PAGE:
We will next consider the claimed errors on the part of the court in giving certain instructions to the jury at the request of plaintiff and in refusing to give certain instructions at the request of the defendants. An examination of all of the instructions given to the jury discloses that there was no definition of negligence given in any of the usually accepted forms. Plaintiff's instruction No. 24 in the following form was given: “In connection with the obligation under the law of one person to another, you are further instructed that it is the law that every person is bound, without contract, to abstain from injuring the person or property of another, or infringing upon any of his rights, and that everyone is responsible, not only for the result of his wilful acts, but also for an injury occasioned to another by his want of ordinary care or skill in the management of his property or person, except so far as the latter has, wilfully or by want of ordinary care, brought the injury upon himself. Want of ordinary care is called negligence.”
Negligence is usually defined as the doing of some act which a reasonable or prudent person would not do, or the omission to do something which a reasonable and prudent man would do, actuated by those considerations which ordinarily regulate the conduct of human affairs. It is the failure to use ordinary care or skill by one sought to be charged with negligence in the management of his property or person. It is not intrinsic or absolute, but always relates to some circumstance of time, place, or persons. We doubt whether the jury, from the foregoing quoted instruction given to them at the request of plaintiff, received an adequate understanding of the term negligence such as would be required in an action like the one before us. To say that “want of ordinary care is called negligence” seems scarcely sufficient.
Neither the terms ordinary care nor proximate cause were defined, and the jury were not told that negligence must be the proximate cause before a liability could be imposed, though in some of the instructions given at the request of the defendants, contributory negligence and want of ordinary care were defined and the jury were told that contributory negligence must proximately contribute to the collision and the injury resulting therefrom.
In regard to the alleged errors on the part of the court in instructing the jury, defendants contend that instruction No. 8, requested by plaintiff, should not have been given. Preceding that particular instruction, at plaintiff's request, plaintiff's instruction No. 6 was given to the jury, which is as follows: “The Vehicle Code, [section 544, St.1935, p. 185] also provides as follows: No person shall turn a vehicle unless and until such movement can be made with reasonable safety and then only after the giving of an appropriate signal in the manner provided herein in the event any other vehicle may be affected by such movement.”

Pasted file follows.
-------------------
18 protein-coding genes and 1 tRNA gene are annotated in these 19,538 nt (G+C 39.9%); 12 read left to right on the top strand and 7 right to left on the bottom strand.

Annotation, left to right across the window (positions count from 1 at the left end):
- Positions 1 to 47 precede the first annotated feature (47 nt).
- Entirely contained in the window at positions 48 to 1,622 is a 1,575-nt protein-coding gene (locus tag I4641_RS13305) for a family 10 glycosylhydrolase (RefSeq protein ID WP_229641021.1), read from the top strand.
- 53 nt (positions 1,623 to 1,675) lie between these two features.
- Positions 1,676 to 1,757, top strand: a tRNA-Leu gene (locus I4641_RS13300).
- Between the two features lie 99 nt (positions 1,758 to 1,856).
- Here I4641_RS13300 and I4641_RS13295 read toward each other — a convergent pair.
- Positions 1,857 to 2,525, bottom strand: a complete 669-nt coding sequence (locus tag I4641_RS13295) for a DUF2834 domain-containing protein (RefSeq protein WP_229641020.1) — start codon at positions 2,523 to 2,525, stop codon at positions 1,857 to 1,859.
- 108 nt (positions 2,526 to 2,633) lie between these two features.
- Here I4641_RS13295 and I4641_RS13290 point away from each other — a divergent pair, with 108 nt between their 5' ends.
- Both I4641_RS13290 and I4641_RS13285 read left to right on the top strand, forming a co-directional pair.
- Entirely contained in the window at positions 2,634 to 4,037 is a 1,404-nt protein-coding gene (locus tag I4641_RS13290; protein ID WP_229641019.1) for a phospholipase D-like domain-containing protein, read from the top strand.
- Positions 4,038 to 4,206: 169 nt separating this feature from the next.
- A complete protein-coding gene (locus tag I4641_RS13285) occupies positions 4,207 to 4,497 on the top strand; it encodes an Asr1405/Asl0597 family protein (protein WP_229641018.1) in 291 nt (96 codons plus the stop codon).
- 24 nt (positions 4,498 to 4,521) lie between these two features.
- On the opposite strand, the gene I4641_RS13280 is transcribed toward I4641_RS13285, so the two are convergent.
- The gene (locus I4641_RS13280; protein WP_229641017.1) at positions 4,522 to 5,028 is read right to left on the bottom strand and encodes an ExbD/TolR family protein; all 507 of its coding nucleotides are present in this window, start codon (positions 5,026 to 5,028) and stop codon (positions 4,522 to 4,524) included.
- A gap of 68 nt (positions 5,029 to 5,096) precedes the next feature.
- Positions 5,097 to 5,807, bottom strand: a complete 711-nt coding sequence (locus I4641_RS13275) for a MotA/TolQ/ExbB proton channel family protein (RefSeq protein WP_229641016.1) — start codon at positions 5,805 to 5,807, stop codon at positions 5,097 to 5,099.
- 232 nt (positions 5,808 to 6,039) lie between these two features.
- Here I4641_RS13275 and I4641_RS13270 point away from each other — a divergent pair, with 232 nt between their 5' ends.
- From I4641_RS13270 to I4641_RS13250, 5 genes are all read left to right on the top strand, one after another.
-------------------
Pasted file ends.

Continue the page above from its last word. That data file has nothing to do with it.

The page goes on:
Instruction No. 8 is as follows: “I further instruct you that if the defendant Peters, turned his vehicle to the left without knowing that such movement could be made with reasonable safety, and then only after the giving of a signal with the hand and arm extended horizontally beyond the side of the vehicle, then you will find defendant, Peters, was guilty of negligence as a matter of law.”
Appellants contend that by the giving of instruction No. 8 the jury were told that because an accident happened the defendant Peters must be considered guilty of negligence; that the law does not require that he must know, as a positive fact, that the turn could be made in safety; that all that the law requires is that he make the observation of a reasonably prudent man, acting under the same or similar circumstances; and that the instruction enforces upon defendant Peters, and his codefendant, the liability of insurers. While the criticized instruction does not perhaps extend as far, in effect, as is contended, nevertheless, we are of the opinion that it is fairly subject to some, at least, of this criticism. We do not understand it to be the rule that a person is required to know that the turning movement can be made with safety. All that is required is that he take the precautions which a reasonably prudent person would take under the circumstances reasonably appearing to him at the time. In the case of Ruperto v. Thomas, 113 Cal.App. 523, at page 526, 298 P. 851, at page 852, it is said: